Partners for Development
Partners for Development

Meet Dami Odetola, PfD Board Member

As humans, we are constantly making decisions in pursuit of fulfillment. For me, fulfillment means finding a way to serve and give back in a meaningful way, not just mere handouts. Partners for Development (PfD) is enabling me to achieve that. I am very lucky to be able to serve with an organization that is in alignment with my values and principles. My employer, the National Cooperative Bank (NCB), a mission-driven organization, also supports PfD. Lanre Ayedun, an amazing friend, past PfD employee, and current PfD Board member, introduced me to PfD and all the good work that PfD does. And I am so glad that she did.

IamPfD Dami 3It’s impossible to pinpoint just one aspect of what PfD does as most impressive. How do you choose between nutrition training or capacity building or training and micro-credit or women’s empowerment or scholarships? That said, the common thread that ties all of PfD’s programs together is the inclusion of local partners in all aspects of their work. That, combined with the dedication and drive of staff, is what sets PfD apart from the others. It’s why I support PfD and why I think you should too.

PfD’s commitment to development through training, capacity building, and overall empowerment is both sustainable and effective. I am passionate about the fact that PfD does not give fish but teaches people how to fish and then provides the resources needed to fish. PfD gives micro-credit to individuals through local partners thereby creating several levels of empowerment. For example, PfD and it’s partners are empowering women entrepreneurs: an investment that benefits families, communities, and future generations.

Should you become a PfD supporter? From my perspective, supporting PfD is the right choice for anyone that wants to make a difference in the world. Become a partner for development – take the step and contribute today. All of our donations combined  will make a difference – it’ll help send a girl to school, provide clean water for a community, and prevent malaria in a village.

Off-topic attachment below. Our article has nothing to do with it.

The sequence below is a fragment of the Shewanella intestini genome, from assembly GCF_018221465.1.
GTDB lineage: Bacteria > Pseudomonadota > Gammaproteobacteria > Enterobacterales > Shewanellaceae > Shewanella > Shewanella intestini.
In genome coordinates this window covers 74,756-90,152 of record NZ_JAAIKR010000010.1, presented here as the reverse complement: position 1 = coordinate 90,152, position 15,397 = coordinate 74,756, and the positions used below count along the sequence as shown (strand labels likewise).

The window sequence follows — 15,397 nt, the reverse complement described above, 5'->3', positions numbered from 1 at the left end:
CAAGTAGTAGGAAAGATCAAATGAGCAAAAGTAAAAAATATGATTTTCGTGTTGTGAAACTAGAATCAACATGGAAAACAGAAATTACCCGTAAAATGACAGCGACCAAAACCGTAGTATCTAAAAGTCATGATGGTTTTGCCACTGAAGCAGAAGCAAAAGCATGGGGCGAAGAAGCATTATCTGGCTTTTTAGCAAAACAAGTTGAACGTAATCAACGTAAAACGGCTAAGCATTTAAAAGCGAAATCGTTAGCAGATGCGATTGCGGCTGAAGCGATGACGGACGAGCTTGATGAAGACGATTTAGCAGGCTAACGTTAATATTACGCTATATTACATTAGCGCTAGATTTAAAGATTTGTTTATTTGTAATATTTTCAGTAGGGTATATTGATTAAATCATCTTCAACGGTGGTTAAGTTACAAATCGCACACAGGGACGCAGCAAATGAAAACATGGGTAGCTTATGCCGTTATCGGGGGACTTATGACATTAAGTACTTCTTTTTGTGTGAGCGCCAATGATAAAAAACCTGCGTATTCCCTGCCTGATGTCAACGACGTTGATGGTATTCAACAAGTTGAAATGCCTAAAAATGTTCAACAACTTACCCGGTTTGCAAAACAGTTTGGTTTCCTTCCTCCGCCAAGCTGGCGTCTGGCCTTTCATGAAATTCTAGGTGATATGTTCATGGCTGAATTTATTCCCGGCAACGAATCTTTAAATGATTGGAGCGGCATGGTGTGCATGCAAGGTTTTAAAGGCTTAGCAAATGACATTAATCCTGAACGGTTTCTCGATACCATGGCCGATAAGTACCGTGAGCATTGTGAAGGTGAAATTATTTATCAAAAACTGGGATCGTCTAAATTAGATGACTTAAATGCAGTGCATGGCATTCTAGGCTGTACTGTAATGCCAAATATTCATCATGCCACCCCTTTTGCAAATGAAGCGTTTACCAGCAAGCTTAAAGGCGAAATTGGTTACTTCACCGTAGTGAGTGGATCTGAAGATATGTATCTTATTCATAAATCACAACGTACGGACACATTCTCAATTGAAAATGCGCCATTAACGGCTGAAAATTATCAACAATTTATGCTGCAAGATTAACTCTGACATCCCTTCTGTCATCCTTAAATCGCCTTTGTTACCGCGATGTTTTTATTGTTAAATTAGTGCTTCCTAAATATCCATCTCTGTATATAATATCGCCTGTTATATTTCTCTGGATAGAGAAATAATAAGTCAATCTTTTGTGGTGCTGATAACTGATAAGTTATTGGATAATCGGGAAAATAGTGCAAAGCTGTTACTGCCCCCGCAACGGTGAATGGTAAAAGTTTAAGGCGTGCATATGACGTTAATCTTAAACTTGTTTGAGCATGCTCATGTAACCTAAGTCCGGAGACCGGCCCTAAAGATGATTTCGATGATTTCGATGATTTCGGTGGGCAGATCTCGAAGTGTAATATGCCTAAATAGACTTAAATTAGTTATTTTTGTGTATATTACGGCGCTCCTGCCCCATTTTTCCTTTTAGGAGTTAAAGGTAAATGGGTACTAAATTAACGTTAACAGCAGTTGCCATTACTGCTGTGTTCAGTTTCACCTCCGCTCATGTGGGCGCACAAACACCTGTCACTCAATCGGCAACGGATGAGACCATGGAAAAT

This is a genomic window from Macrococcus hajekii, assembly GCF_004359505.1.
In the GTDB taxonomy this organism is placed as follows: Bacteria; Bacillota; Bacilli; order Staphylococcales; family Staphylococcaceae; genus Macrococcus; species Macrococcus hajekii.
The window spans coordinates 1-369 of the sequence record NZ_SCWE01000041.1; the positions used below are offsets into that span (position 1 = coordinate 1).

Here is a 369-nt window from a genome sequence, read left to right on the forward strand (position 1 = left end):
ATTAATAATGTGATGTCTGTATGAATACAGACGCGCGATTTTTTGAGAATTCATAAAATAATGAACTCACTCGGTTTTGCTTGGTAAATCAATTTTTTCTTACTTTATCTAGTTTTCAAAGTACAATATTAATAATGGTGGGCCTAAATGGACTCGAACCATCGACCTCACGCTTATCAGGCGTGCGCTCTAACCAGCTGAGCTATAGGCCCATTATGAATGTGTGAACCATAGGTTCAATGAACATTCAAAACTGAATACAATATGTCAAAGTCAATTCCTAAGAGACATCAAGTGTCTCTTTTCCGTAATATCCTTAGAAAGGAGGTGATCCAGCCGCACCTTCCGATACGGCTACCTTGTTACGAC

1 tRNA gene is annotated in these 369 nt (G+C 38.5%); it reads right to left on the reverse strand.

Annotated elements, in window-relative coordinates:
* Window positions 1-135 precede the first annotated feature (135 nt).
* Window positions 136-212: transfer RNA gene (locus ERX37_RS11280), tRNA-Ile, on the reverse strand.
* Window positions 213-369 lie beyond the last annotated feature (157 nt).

Put your money where your heart is. #IamPfD, are you?

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PfD gives the greatest importance to the role of partners in every aspect of our work. We are deeply committed to involving local counterparts in assessing needs, designing programs, implementing activities and learning from the communities we jointly serve. PfD’s partner-oriented approach directs us to work with and harness the resources of the international community to meet the needs of vulnerable populations. Therefore, during our December campaign we wanted to feature one of our partners. Below is a Q&A with Pastor Ayuba Musa from Gerawa Women Multi-purpose Cooperative Society from Bauchi state, Nigeria.

 

Q: How did you first learn about PfD?

A: Gerawa Women Multi-purpose Cooperative Society is a community based rural micro-finance organization, base in Bauchi, Bauchi State of Nigeria. The organization got to know about Partners for Development in 2004. Prior to this time, Gerawa has been engaging in micro-credit program in the State at an elementary or infant stage. The institutional capacity of the organization to operate effectively and efficiently and the knowledge on micro-credit standard best practice was low. The capacity of the organization to access loan to finance its clients was low, with low portfolio strength of USD $15,000, out of which 80% of the loans were in arrears. It was at this stage that the organization team up with PfD.

 

Q: What led you to work with PfD?

A: Gerawa was so fascinated with PfD’s programs in Bauchi state which cut across (a) rural infrastructure development (b) small enterprise development i.e. micro-credit (c) health i.e. Reproductive health (d) and institutional capacity development/building. Taking the capacity challenge of the organization into consideration, Gerawa requested support with the micro-credit program in order to meet the need of our clients and reduce poverty level among the rural and vulnerable household women in the State.

 

Q: Tell us about the growth of your organization?

A: After over 10 years of good partnership with PfD, Gerawa has grown from lending USD $12,000 to $112,000 per year. Apart from micro-financing, the organization has equally benefited from the following PfD project activities:

Reproductive health training and support

  • Integrated health and microfinance programming
  • Expanded access to services for agricultural enterprise
  • Business development skill training
  • Nigeria Agricultural Enterprise Curriculum (NAEC) training and support

All these projects targeted rural women to improve their skills, increase sales and improved income. The uniqueness of implementing PfD project in the communities is integration approach to project delivery, which allows beneficiaries to access and enjoy more than one intervention at a time – holistic development.

 

Q: How has this partnership impacted your work?

A: The impact of the project implemented with PfD over years resulted in: